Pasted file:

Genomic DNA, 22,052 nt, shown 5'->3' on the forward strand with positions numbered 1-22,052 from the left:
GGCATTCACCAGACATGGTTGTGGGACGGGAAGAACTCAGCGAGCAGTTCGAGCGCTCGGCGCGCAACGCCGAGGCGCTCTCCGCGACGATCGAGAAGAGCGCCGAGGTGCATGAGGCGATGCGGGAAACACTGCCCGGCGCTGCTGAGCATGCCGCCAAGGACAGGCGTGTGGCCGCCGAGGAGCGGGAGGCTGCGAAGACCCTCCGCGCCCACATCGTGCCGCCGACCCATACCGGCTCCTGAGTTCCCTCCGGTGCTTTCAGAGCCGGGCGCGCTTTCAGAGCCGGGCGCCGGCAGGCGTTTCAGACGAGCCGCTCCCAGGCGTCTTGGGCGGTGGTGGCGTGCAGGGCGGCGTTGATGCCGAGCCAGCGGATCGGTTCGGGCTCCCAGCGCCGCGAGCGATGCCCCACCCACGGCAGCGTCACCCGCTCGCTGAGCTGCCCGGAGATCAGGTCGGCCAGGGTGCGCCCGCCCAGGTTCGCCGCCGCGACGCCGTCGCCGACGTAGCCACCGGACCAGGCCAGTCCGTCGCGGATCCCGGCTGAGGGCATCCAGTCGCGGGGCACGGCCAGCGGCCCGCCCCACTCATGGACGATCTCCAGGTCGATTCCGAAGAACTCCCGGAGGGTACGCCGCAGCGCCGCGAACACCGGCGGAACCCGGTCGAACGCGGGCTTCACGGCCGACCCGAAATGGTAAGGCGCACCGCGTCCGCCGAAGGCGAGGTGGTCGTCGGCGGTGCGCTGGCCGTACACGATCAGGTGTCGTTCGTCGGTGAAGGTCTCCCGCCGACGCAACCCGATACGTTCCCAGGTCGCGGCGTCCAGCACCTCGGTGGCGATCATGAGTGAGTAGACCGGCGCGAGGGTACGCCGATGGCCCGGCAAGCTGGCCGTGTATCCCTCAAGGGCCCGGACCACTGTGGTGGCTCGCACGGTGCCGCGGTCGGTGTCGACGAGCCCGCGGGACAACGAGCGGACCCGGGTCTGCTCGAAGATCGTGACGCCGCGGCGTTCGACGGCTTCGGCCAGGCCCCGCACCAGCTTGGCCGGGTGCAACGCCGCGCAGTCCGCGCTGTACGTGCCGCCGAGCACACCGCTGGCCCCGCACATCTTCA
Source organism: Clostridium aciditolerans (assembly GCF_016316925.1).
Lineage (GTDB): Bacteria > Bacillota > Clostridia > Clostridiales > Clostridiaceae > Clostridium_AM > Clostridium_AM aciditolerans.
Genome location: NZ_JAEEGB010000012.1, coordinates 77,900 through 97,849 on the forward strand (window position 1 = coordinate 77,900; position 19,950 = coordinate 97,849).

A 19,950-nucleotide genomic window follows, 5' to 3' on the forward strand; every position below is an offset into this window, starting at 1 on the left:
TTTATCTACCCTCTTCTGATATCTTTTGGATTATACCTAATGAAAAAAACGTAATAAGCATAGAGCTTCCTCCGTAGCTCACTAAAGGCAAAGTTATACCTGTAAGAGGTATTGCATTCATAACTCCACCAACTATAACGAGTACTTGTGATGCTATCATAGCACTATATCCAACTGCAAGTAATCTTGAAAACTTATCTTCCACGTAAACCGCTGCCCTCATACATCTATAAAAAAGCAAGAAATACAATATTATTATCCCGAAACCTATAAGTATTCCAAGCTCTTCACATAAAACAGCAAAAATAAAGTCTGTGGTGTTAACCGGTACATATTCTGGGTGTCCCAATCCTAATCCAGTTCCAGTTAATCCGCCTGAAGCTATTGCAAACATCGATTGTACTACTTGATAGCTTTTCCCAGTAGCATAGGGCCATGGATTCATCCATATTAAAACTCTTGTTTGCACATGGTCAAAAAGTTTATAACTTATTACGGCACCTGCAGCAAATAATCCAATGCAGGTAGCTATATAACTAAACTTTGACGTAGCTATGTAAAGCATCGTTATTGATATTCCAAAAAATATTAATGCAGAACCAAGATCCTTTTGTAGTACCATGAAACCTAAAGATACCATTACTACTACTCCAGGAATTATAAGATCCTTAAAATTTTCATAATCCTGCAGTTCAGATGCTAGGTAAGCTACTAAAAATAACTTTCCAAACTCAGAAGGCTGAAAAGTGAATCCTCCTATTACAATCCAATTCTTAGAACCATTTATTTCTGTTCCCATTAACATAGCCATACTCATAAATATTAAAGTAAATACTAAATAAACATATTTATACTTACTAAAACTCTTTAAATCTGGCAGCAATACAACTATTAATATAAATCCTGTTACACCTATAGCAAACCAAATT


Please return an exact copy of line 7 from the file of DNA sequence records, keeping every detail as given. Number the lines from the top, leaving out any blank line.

TTTATCTACCCTCTTCTGATATCTTTTGGATTATACCTAATGAAAAAAACGTAATAAGCATAGAGCTTCCTCCGTAGCTCACTAAAGGCAAAGTTATACCTGTAAGAGGTATTGCATTCATAACTCCACCAACTATAACGAGTACTTGTGATGCTATCATAGCACTATATCCAACTGCAAGTAATCTTGAAAACTTATCTTCCACGTAAACCGCTGCCCTCATACATCTATAAAAAAGCAAGAAATACAATATTATTATCCCGAAACCTATAAGTATTCCAAGCTCTTCACATAAAACAGCAAAAATAAAGTCTGTGGTGTTAACCGGTACATATTCTGGGTGTCCCAATCCTAATCCAGTTCCAGTTAATCCGCCTGAAGCTATTGCAAACATCGATTGTACTACTTGATAGCTTTTCCCAGTAGCATAGGGCCATGGATTCATCCATATTAAAACTCTTGTTTGCACATGGTCAAAAAGTTTATAACTTATTACGGCACCTGCAGCAAATAATCCAATGCAGGTAGCTATATAACTAAACTTTGACGTAGCTATGTAAAGCATCGTTATTGATATTCCAAAAAATATTAATGCAGAACCAAGATCCTTTTGTAGTACCATGAAACCTAAAGATACCATTACTACTACTCCAGGAATTATAAGATCCTTAAAATTTTCATAATCCTGCAGTTCAGATGCTAGGTAAGCTACTAAAAATAACTTTCCAAACTCAGAAGGCTGAAAAGTGAATCCTCCTATTACAATCCAATTCTTAGAACCATTTATTTCTGTTCCCATTAACATAGCCATACTCATAAATATTAAAGTAAATACTAAATAAACATATTTATACTTACTAAAACTCTTTAAATCTGGCAGCAATACAACTATTAATATAAATCCTGTTACACCTATAGCAAACCAAATT